I know what you’re thinking. This is beginning to sound like the notion of utopia that Eagleton set out to contradict. Two things are important to remember here. The first is that for Marx this change starts with the institutions and not the individuals. It is true that individuals under a competitive capitalist society are forced to privilege their own flourishing over others, but if the institutions change in such a way that removes the institutional necessity of competition, people might actually contribute to one another’s well being.
If this is still sounding utopian, turn the page and Eagleton offers his second defense: “Communism would not spell the end of human strife.” For several pages he goes to great length to explain that he acknowledges that bad things could and would still happen in a Marxist society, though he qualifies that the scale of these bad things would be smaller than they have the potential to be under capitalism. Eagleton writes that a shift from capitalism to communism would mean that, “Some of the root causes of our moral deficiencies would have been removed.” Therefore, though there is the potential that under different institutions certain behaviors would be changed, Marxism allows for the fact that human beings are still fallible.
The solution then, for Eagleton and Marx, is to change institutions and practices in order to bring about change in people. This argument is perhaps his most convincing as he sites a number of changed practices from society’s view on the equality of genders to, perhaps most effectively, penal reform. “We now take these changes so much for granted,” he says, “that we would be revolted by the idea of breaking murderers on a wheel.” The important idea here is that human behavior and opinion does change, is shaped by the institutions that rule the day. Citing such ingrained formalities as shaking hands upon meeting or driving on the left side of the road for Britons, Eagleton posits, “Institutions shape our inner experience.” There is a moment here in the reading where the kind of change he is suggesting actually does seem quite possible.
Finally, Eagleton debunks the view held by many, including myself, that the telos of communism is equality. This is not what Marx had in mind at all. He acknowledged, according to Eagleton, that “social leveling” was not only impossible, but not desirable. Further, he notes that Marx regarded the notion of equality as “the abstract equality of middle-class democracy, where our formal equality as voters and citizens serves more to obscure real inequalities of wealth and class.” The answer to this abstract equality, Eagleton says, is genuine equality, which doesn’t treat everyone the same, but acknowledges and attends equally to the different needs of people.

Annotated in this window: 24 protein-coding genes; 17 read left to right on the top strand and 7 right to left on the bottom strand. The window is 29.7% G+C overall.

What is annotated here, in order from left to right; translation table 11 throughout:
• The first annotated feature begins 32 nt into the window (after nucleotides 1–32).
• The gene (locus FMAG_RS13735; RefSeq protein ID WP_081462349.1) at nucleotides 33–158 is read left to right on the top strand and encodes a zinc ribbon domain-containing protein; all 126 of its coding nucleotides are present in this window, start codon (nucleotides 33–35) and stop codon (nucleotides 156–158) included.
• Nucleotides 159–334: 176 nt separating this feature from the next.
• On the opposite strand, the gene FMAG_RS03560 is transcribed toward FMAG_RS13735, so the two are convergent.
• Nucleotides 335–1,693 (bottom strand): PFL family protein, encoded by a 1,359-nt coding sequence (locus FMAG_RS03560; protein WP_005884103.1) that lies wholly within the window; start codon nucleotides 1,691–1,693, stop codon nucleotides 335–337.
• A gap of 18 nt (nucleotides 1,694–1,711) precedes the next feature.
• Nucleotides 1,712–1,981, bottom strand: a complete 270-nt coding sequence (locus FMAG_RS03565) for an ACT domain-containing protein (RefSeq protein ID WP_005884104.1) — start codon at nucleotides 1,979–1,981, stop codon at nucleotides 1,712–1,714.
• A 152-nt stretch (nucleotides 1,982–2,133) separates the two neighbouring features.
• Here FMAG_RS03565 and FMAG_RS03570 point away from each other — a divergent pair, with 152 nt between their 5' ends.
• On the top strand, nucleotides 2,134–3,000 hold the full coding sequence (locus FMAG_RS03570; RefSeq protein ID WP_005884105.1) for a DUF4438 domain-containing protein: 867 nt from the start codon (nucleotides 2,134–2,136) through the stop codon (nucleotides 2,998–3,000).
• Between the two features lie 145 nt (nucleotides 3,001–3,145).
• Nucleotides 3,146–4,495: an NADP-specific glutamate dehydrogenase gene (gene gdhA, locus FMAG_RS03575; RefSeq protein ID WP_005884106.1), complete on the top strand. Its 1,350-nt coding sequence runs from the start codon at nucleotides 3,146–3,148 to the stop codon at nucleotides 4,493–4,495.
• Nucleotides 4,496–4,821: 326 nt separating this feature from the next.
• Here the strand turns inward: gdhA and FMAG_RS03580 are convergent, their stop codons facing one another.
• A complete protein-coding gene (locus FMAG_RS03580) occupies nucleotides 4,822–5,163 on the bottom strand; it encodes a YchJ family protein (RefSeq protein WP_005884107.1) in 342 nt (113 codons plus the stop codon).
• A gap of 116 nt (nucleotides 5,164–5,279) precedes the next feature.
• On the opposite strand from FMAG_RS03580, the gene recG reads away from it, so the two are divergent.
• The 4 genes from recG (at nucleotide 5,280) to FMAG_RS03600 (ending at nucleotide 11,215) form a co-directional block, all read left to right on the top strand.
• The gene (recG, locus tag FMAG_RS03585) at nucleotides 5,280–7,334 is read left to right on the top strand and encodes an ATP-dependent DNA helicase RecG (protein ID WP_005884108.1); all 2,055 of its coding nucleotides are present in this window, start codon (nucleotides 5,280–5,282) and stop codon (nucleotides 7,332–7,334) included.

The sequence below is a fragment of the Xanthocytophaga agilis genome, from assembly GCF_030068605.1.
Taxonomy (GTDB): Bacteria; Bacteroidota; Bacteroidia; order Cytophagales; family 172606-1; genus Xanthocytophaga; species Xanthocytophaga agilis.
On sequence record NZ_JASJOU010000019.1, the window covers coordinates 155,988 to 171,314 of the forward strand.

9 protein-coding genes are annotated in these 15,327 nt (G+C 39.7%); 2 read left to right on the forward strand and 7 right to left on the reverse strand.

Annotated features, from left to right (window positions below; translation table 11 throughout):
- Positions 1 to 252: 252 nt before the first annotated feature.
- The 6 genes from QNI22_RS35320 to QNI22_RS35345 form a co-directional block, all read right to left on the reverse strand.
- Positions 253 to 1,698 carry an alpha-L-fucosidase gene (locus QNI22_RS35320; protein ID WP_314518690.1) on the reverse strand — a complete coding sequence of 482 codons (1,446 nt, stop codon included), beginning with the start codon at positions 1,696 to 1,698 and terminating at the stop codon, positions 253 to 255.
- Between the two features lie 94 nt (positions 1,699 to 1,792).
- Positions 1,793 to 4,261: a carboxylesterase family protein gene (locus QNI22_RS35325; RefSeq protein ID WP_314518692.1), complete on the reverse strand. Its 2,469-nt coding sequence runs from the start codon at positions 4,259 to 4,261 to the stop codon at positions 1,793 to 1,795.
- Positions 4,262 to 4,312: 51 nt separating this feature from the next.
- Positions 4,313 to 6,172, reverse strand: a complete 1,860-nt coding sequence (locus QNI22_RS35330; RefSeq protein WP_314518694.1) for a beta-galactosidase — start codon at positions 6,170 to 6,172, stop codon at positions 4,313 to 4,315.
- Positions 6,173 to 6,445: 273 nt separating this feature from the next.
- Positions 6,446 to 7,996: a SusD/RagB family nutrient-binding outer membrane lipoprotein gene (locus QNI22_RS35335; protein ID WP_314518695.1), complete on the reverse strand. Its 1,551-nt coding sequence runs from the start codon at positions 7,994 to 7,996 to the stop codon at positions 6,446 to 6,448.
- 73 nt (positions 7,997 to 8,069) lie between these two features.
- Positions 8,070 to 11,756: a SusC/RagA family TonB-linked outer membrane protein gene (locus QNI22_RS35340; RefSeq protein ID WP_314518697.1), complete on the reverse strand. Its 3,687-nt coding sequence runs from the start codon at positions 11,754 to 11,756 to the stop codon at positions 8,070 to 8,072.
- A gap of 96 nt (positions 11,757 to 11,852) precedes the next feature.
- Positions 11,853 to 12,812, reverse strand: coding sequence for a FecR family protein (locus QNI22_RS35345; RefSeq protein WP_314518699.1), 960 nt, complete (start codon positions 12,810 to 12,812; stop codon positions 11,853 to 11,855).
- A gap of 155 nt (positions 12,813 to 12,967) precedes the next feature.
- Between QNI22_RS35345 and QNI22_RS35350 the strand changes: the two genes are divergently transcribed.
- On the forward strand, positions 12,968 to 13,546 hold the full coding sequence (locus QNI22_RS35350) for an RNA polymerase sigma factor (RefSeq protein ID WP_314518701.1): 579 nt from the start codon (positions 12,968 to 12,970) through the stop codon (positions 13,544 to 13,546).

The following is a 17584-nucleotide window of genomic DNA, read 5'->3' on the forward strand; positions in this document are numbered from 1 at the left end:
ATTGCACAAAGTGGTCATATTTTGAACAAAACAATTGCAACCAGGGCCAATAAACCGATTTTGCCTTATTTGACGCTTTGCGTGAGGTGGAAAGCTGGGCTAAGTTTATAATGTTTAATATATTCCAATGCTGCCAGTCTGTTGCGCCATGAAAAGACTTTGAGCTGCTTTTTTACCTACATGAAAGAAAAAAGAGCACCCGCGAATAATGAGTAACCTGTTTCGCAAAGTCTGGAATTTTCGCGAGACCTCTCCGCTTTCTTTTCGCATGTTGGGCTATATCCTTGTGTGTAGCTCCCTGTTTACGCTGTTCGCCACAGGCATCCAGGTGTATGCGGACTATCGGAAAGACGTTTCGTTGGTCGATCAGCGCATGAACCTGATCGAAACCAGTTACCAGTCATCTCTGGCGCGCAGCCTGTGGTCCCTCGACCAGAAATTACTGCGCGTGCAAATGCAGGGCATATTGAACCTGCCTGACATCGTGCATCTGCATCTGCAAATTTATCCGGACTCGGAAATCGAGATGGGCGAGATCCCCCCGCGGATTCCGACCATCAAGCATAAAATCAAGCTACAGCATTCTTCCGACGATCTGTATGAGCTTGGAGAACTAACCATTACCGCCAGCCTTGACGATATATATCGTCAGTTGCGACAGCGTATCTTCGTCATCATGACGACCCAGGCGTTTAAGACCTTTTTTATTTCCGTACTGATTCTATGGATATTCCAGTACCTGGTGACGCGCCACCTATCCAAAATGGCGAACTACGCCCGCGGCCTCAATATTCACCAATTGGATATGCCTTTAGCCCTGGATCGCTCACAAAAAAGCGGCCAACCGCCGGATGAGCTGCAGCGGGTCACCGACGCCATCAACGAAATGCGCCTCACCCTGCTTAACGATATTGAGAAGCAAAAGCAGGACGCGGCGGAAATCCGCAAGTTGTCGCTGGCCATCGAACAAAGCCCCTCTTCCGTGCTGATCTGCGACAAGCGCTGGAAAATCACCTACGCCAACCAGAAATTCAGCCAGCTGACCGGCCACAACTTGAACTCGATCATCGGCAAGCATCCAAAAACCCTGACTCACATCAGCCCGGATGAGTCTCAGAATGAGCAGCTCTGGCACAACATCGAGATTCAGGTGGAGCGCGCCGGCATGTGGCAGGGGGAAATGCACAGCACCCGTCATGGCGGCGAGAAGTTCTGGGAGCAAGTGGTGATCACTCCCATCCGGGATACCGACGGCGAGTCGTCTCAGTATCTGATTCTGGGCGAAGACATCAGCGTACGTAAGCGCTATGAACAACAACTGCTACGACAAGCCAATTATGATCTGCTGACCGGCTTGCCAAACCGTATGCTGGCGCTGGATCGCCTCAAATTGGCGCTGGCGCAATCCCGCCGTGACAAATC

Though it doesn’t seem to be Eagleton’s intention to spark revolution and bring about an immediate shift to socialism, he does at times make a convincing argument for how changing certain key institutions could lead to a change in peoples’ practices. And, in many ways, this change looks ideal. But there’s that notion again, idealism or utopianism is what Eagleton set out to argue against in the first place. A certain degree of idealism, it seems, is necessary no matter what the political philosophy. Eagleton writes, “Those who scoff at socialist ideals should remember that the free market can never be perfectly realized either.”
Certainly, this chapter – and the argument it contains – has flaws. In his attempt to counteract the utopian perception of socialism, Eagleton spends an uncomfortable amount of time recounting the kinds of things that could still go wrong – there will still be “chancers, toadies, bullies, cheats, loafers, scroungers, freeloaders, free riders and occasional psychopaths” in a socialist society. Additionally, Eagleton’s writing style has become somewhat formulaic; he makes a difficult point and then chases it with a sly one-liner attack, typically on the United States or Britain. It gets to the point that the reader can predict the oncoming one-liner many sentences in advance.
These flaws aside, I found myself challenged by Eagleton’s assertions in ways that I definitely did not expect. Where I thought I would find affirmation, I found confrontation. And though I may not be any closer to believing that Marxism can or will take hold in the Western world, I will, at the very least, have to restructure my reasons for thinking this.
Jonathan D. Fitzgerald is an editor at Patrol, columnist at Patheos, freelance writer, and educator. He holds degrees from Gordon College and University of Massachusetts–Boston. Currently living in Jersey City, he will be moving to his native Boston soon.